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Safe Bet: Seat Belts Improve Your Odds
What Happens to Your Body in a Collision?
- The vehicle strikes another object, such as a tree.
- The "human impact" occurs. Unbelted occupants slam into hard, unforgiving parts of the vehicle's interior—the steering wheel, the windshield, the roof—or into other occupants.
- The final impact takes place within your body as the internal organs smash against other body parts—the heart hitting the sternum, the brain hitting the skull, the lungs hitting the ribs.
- Hold you securely, taking advantage of the vehicle's own protective crushing effect as it absorbs energy in the first impact.
- Distribute the force of the human impact across the strong parts of the body. Your body hits the belt rather than the steering wheel, windshield, or other hard parts of the interior.
- Prevent occupants from colliding with each other.
- Help the driver maintain control, decreasing the possibility of an additional collision.
- Prevent occupants from being ejected.
What About Air Bags?
What Is Your Excuse?
|Reasons for Not Wearing a Seat Belt||Realities|
|I am just going to the store.||Most deadly crashes take place close to home.|
|I am a good driver.||You may not be the cause of an accident. The accident may be caused by another driver. Also, unbelted drivers have less chance to control the vehicle after the impact.|
|I am not in the habit of wearing them.||You are a role model for others. For example, children are less likely to be buckled up if adults are not.|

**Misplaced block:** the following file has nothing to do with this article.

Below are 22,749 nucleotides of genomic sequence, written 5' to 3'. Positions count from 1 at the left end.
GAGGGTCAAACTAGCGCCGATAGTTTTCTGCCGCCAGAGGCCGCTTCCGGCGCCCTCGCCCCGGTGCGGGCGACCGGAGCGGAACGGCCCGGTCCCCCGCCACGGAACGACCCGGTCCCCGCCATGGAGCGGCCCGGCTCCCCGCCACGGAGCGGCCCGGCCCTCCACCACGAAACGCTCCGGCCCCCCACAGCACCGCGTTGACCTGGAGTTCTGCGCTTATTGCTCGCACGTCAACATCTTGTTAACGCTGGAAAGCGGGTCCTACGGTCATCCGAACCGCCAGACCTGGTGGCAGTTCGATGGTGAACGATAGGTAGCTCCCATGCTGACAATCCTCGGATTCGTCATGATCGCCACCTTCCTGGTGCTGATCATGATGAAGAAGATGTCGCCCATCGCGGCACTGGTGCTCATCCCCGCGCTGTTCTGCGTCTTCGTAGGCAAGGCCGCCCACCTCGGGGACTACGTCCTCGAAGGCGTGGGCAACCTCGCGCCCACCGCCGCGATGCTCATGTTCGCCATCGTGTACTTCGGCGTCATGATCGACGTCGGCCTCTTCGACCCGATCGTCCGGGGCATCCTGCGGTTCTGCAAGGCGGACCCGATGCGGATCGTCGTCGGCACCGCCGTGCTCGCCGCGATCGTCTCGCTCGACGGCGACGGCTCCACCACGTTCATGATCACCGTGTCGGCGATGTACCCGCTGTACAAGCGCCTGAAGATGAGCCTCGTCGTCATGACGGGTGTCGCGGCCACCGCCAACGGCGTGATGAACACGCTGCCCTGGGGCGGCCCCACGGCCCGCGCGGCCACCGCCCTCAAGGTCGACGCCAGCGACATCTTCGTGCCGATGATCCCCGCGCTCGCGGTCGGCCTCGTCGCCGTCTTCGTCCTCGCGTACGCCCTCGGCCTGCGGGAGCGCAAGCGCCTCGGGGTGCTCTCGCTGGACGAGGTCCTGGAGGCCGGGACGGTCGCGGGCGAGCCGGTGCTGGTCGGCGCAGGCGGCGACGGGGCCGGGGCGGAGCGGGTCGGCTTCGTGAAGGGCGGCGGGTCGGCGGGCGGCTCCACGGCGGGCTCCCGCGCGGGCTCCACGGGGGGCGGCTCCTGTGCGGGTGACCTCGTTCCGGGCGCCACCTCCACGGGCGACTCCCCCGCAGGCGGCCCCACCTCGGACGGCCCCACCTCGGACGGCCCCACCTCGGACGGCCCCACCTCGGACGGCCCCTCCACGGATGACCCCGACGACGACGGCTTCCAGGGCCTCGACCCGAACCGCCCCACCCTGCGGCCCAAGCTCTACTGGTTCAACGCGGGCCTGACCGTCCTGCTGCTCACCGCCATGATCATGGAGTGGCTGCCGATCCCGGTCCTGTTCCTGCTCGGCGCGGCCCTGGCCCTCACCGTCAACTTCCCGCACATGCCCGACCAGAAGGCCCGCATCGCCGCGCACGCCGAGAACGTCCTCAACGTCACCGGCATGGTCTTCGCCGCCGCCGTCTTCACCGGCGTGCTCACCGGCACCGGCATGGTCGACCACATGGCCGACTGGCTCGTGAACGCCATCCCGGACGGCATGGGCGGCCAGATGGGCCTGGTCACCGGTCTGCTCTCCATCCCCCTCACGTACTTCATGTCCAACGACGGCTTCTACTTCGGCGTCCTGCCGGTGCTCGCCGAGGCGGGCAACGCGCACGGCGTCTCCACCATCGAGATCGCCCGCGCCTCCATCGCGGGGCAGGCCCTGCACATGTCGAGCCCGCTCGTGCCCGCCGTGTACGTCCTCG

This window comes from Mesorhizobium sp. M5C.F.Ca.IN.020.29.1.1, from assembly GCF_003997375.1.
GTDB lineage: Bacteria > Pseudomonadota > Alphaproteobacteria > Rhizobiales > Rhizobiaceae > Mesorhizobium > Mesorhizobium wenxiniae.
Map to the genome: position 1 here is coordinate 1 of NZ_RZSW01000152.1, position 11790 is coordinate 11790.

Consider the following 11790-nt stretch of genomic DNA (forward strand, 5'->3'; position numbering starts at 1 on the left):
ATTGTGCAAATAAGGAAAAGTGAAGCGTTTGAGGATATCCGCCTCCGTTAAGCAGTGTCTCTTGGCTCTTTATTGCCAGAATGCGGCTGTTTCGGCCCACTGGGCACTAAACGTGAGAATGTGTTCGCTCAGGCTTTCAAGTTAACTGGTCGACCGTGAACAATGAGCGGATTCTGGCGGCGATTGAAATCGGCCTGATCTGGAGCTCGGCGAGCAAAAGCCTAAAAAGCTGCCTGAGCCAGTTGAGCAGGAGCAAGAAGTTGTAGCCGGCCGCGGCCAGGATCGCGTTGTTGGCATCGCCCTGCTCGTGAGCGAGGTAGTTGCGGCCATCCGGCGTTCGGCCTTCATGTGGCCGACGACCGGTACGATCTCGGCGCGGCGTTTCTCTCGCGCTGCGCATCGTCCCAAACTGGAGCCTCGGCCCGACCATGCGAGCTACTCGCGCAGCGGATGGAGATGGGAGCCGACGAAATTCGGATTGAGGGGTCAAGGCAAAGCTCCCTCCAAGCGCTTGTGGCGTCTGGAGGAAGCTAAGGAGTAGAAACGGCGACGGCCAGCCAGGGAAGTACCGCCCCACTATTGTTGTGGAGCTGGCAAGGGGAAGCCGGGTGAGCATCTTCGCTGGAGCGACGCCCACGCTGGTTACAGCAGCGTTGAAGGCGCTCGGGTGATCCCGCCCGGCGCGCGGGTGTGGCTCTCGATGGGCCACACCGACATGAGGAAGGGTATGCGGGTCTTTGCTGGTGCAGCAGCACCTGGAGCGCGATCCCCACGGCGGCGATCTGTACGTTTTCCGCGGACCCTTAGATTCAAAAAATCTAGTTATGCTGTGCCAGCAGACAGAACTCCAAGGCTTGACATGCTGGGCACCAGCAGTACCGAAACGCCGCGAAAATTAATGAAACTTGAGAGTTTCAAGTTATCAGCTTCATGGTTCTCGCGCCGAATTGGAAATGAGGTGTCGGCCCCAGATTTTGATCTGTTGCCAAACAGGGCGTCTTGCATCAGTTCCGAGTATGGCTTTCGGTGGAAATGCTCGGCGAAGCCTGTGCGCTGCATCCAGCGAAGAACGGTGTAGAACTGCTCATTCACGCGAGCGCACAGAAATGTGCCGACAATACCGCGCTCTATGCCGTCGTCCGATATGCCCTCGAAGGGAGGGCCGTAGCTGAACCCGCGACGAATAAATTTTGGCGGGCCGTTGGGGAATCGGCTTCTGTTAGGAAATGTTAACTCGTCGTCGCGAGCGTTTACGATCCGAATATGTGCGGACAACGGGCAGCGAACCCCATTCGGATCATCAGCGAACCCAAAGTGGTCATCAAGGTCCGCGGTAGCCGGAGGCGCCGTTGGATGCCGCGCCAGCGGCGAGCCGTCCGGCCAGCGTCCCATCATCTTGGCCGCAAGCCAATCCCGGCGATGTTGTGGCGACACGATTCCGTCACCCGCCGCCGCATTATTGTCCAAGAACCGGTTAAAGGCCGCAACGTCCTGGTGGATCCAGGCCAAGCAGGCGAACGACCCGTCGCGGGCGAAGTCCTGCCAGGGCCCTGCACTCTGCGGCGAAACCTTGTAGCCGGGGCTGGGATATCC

|I am nobody's business but my own.||During a crash, unbelted occupants can injure other people in the car. Also, unbuckled crash victims have a ripple effect on everyone in terms of high healthcare costs, taxes, and health insurance.|
|I am afraid of being trapped in a fire or under water.||The vast majority of fatalities result from the force of impact, not from being trapped.|
Advice From a Racecar Driver
National Highway Traffic Safety Administration http://www.nhtsa.dot.gov/
Network of Employers for Traffic Safety http://www.trafficsafety.org/index2.asp/
Alberta Motor Association http://www.ama.ab.ca/
Canada Safety Council http://www.safety-council.org/
Motor vehicle safety. Centers for Disease Control and Prevention website. Available at: http://www.cdc.gov/motorvehiclesafety/. Updated October 4, 2011. Accessed June 5, 2012.
Seat belt laws. Governors Highway Safety Association website. Available at: http://www.ghsa.org/html/stateinfo/laws/seatbelt%5Flaws.html. Updated June 2012. Accessed June 5, 2012.
Seat belt safety. Arizona Department of Public Safety website. Available at: http://www.azdps.gov/information/Seat%5FBelts/. Accessed June 5, 2012.
Seat belts and airbags, helpful safety aids. Safe Ride.org website. Available at: http://www.saferide.org/seat%5Fbelts%5Fairbags.html. Accessed June 5, 2012.
Seat belts fact sheet. Centers for Disease Control and Prevention website. Available at: http://www.cdc.gov/Motorvehiclesafety/seatbelts/facts.html. Updated January 4, 2011. Accessed June 5, 2012.
Seat belts: your single most effective safety step. National Safety Council website. Available at: http://www.nsc.org/safety%5Froad/DriverSafety/Pages/SeatBelts.aspx. Accessed June 5, 2012.
Seatbelts: why you should use them. Oklahoma State University Safety Training website. Available at: http://www.ehs.okstate.edu/kopykit/seatbelt.htm. Accessed June 5, 2012.
What you need to know about air bags. National Highway Traffic Safety Administration website. Available at: http://www.nhtsa.gov/people/injury/airbags/airbags03/airbags1.html. Accessed June 5, 2012.
- Reviewer: Brian Randall, MD
- Review Date: 06/2012
- Update Date: 06/05/2012